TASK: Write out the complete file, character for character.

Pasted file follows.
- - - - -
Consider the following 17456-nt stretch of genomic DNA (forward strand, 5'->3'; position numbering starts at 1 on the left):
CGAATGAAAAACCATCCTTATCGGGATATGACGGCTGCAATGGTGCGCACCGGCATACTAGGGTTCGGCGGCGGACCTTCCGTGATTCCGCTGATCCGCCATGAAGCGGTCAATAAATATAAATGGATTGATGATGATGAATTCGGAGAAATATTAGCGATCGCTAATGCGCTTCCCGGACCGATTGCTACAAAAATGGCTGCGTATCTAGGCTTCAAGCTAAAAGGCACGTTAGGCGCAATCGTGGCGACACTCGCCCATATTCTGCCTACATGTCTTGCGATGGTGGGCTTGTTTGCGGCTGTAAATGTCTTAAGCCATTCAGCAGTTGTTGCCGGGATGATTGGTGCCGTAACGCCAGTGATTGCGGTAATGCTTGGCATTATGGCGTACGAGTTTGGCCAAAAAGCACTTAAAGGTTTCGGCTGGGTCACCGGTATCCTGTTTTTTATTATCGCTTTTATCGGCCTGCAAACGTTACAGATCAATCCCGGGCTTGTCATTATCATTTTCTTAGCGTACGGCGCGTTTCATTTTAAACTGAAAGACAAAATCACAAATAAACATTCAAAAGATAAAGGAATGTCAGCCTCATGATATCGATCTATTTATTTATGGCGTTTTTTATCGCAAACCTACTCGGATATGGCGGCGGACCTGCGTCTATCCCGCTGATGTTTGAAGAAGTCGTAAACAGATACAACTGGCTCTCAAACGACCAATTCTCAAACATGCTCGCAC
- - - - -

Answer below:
Consider the following 17456-nt stretch of genomic DNA (forward strand, 5'->3'; position numbering starts at 1 on the left):
CGAATGAAAAACCATCCTTATCGGGATATGACGGCTGCAATGGTGCGCACCGGCATACTAGGGTTCGGCGGCGGACCTTCCGTGATTCCGCTGATCCGCCATGAAGCGGTCAATAAATATAAATGGATTGATGATGATGAATTCGGAGAAATATTAGCGATCGCTAATGCGCTTCCCGGACCGATTGCTACAAAAATGGCTGCGTATCTAGGCTTCAAGCTAAAAGGCACGTTAGGCGCAATCGTGGCGACACTCGCCCATATTCTGCCTACATGTCTTGCGATGGTGGGCTTGTTTGCGGCTGTAAATGTCTTAAGCCATTCAGCAGTTGTTGCCGGGATGATTGGTGCCGTAACGCCAGTGATTGCGGTAATGCTTGGCATTATGGCGTACGAGTTTGGCCAAAAAGCACTTAAAGGTTTCGGCTGGGTCACCGGTATCCTGTTTTTTATTATCGCTTTTATCGGCCTGCAAACGTTACAGATCAATCCCGGGCTTGTCATTATCATTTTCTTAGCGTACGGCGCGTTTCATTTTAAACTGAAAGACAAAATCACAAATAAACATTCAAAAGATAAAGGAATGTCAGCCTCATGATATCGATCTATTTATTTATGGCGTTTTTTATCGCAAACCTACTCGGATATGGCGGCGGACCTGCGTCTATCCCGCTGATGTTTGAAGAAGTCGTAAACAGATACAACTGGCTCTCAAACGACCAATTCTCAAACATGCTCGCAC